There are many simple ways that you and your family can conserve water at home. You’ll see your water bills decrease the more you conserve. The amount of money you can save from conserving water at home depends upon how many people live in your home and the number of water saving techniques you implement. Get started today and see how small changes can make a big difference in your bills.
Before you attempt to improve your water usage habits, set realistic goals for your family. Call a family meeting to discuss the importance of water conservation and highlight the plan you and your family will take to improve your habits. Meet together once a week to review how each person did. Use charts for younger children to track their improvements. Older kids may need some reminders. In fact, at first, I needed to remind myself to implement the changes. But after a few weeks, it all became second nature.
|Flickr/cc - bradleygee|
The most water used in a home is in the bathroom. There are two things you can do to limit your bathroom water usage. The first, installing water-saving devices, involves just you. The second, improving your habits, involves you and your family.
Install Water-Saving Devices
Installing water-saving devices is simple and quick. There are a few devices which can help reduce your water usage in the bathroom.
1) Low-flow faucet aerators, which can be installed for just a few dollars, can be purchased at any home improvement or plumbing supply store. Low-flow aerators help decrease the amount of water flowing from your faucets.
2) Low-flow shower-heads also decrease the amount of water used by delivering only 1.6 gallons of water per minute (instead of conventional shower heads that deliver 4-5 gallons per minute).
3) Convert your toilet into a dual-flush toilet with an inexpensive flush adapter kit. These kits can be purchased for under $100 and will provide you with a full-flush or half-flush option. If you are in the market for a new toilet, choose a high efficiency toilet with a dual-flush option.
There are several ways to improve your bathroom water usage habits. First, keep a stopwatch in the bathroom and have your kids record the amount of time they use water to brush teeth and take a shower. Offer a reward system for decreased times.
. Turn off the faucet while brushing your teeth. According to the Environmental Protection Agency (EPA), you can save up to 8 gallons of water per day by doing so.
. Teach your kids to choose showers over baths. My kids started taking showers at age 5 (with assistance). Showers use much less water than baths, as baths typically use 5 times the amount of water that showers do. Toddlers should be encouraged to take baths with limited water. If you teach your children while they are young to use limited bath water, it will become second nature. For teenagers and adults, decrease the time you are in the shower and turn off the water while soaping up and shaving.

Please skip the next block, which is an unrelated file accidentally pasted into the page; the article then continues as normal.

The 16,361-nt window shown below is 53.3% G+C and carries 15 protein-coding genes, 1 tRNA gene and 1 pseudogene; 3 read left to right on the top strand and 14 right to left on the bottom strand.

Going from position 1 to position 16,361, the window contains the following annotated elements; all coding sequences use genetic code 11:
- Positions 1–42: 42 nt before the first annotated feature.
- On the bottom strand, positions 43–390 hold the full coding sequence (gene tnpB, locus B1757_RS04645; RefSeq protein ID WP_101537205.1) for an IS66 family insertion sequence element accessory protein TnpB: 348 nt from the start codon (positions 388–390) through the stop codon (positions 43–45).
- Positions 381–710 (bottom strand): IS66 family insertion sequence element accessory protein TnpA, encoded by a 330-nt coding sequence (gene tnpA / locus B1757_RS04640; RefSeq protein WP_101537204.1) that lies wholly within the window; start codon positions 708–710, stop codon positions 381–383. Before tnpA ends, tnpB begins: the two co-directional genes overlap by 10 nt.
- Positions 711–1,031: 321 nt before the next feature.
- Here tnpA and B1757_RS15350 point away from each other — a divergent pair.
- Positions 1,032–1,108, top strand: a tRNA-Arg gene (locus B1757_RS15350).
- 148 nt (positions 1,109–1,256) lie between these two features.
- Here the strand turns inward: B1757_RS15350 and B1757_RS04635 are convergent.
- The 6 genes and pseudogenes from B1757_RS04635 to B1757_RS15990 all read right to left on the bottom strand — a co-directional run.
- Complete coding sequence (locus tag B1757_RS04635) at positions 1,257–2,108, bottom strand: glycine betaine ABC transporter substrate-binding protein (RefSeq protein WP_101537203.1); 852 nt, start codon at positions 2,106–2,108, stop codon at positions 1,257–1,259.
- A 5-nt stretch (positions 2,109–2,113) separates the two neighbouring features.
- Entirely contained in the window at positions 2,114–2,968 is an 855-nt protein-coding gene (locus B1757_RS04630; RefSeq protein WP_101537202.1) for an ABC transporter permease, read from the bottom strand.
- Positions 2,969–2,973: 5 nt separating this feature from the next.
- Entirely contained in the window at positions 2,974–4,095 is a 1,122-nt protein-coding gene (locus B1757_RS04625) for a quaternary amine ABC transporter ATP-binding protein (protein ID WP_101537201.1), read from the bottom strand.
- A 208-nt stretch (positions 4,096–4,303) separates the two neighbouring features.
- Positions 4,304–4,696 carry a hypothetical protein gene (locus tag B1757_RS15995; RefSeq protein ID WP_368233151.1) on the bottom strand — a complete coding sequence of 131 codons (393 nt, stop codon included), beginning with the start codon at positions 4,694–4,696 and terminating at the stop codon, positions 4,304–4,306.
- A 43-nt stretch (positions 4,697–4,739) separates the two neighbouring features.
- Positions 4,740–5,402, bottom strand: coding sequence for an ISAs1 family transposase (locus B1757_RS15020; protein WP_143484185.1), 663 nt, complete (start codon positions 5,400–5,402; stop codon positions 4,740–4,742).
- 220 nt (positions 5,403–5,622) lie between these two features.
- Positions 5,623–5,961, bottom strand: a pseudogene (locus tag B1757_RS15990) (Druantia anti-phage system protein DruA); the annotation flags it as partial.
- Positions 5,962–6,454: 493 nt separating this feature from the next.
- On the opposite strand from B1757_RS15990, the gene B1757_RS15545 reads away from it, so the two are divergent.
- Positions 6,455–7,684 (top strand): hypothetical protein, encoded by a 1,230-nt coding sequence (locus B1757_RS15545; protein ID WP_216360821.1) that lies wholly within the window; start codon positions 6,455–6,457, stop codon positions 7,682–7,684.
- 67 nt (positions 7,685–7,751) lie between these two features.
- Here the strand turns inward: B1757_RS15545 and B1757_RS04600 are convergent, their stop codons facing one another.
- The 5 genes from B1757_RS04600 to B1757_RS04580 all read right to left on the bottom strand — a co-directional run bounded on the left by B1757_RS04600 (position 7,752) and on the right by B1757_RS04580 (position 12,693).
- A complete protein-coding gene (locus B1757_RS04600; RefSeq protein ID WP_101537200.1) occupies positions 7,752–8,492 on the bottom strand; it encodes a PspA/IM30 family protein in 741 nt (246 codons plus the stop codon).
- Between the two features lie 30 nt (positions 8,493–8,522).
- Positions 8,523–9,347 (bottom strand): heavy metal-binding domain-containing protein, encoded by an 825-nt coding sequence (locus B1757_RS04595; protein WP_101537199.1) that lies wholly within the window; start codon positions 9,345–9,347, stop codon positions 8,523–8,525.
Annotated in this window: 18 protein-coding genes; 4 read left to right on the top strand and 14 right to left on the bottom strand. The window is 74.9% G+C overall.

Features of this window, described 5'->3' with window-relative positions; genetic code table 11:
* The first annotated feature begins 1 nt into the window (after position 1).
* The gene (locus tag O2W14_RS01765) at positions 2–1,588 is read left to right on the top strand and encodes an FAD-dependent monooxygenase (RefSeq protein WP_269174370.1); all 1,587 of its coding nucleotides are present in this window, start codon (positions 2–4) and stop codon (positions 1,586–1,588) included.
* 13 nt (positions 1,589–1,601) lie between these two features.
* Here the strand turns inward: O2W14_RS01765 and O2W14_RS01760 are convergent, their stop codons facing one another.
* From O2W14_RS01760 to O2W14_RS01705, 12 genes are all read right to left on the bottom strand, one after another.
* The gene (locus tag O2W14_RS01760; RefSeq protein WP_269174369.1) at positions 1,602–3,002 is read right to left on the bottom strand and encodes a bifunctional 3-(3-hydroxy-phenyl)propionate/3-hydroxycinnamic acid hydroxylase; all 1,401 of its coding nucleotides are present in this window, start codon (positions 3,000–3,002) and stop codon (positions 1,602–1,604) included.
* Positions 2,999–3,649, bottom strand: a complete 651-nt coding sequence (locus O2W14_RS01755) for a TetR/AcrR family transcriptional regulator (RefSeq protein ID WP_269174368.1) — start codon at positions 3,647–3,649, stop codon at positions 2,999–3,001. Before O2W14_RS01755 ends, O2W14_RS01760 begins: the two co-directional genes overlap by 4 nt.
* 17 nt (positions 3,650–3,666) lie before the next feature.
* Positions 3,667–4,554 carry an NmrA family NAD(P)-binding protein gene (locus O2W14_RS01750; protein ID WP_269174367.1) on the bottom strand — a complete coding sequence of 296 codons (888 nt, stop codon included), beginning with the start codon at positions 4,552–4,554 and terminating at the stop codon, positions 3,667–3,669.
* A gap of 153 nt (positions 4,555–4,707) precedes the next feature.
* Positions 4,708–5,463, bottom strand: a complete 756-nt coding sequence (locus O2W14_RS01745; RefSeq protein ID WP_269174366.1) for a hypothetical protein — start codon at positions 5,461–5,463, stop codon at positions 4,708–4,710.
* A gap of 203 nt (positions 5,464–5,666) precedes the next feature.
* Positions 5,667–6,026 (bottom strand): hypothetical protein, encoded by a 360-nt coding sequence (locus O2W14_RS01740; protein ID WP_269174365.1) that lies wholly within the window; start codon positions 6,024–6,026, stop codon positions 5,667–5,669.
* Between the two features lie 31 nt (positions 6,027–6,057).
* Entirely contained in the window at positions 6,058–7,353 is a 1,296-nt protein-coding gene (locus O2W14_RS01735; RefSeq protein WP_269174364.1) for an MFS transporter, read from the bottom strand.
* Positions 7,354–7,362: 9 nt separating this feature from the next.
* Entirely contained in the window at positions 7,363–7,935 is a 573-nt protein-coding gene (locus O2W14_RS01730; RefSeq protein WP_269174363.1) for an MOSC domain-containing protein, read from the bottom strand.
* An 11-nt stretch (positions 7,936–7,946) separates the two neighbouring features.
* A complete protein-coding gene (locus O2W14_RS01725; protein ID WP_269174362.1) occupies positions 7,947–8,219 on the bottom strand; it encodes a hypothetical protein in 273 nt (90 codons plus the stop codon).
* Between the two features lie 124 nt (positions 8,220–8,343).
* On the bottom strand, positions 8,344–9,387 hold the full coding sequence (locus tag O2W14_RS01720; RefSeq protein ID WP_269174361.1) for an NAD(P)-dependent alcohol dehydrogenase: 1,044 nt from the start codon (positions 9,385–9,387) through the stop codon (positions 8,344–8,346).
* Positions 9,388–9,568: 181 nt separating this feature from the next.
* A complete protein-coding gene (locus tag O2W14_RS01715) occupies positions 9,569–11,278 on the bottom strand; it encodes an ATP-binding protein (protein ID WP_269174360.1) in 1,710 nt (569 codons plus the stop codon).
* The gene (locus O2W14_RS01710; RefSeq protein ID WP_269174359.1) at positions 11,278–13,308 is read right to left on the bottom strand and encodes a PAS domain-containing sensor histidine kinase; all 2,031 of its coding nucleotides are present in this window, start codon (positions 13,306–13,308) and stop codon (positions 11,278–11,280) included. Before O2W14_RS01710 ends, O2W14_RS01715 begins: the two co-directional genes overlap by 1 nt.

. Don’t use the toilet as trash.
. Dish-washing – Turn the faucet off while scrubbing dishes. Turn the faucet back on to rinse them.
. Dishwasher – Use the dishwasher for full loads only. Manually rinse dishes before placing them in the dishwasher. This is a great chore for kids, as you don’t need to worry about the dishes getting washed properly. A manual pre-rinse will help avoid the need to run the pre-wash cycle.
. Keep a pitcher of cold water in the fridge to avoid your kids running the tap while waiting for the water to get cold.
. Encourage everyone in the family to wear un-soiled clothes more than once. This will help contribute to less frequent loads piling up awaiting your washing. This, in turn, will reduce your water usage.
. Always select the proper water level for your loads.
. If you are in the market for a new washing machine, choose an Energy Star approved washer for highest efficiency standards.
|Flickr/cc - Dr. Keats|
. Limit the amount of time you water your lawn. Water your lawn only in the early morning to avoid quick evaporation from the hot sun.
. Consider harvesting rainwater. It involves collecting and storing rainwater in a barrel and then using it for your lawn and garden. Get your kids involved by creating a rainwater collection system together, including decorating the barrel together. The Web is full of great ideas for doing so.
. Create a low-water landscape: Plant only native and drought-resistant plants, reduce the amount of turf in your yard by placing mulch or planting ground covers and use a drip irrigation system instead of a sprinkler system.
Your kids will learn an invaluable lesson from applying water conservation techniques at home. The lesson will teach them respect for you, for money and for the environment.
Special thanks to those filling in while I am on vacation - Written by Marcy Tate. Marcy is a home improvement blogger at Networx. She works with plumbers on practical ways homeowners can save water.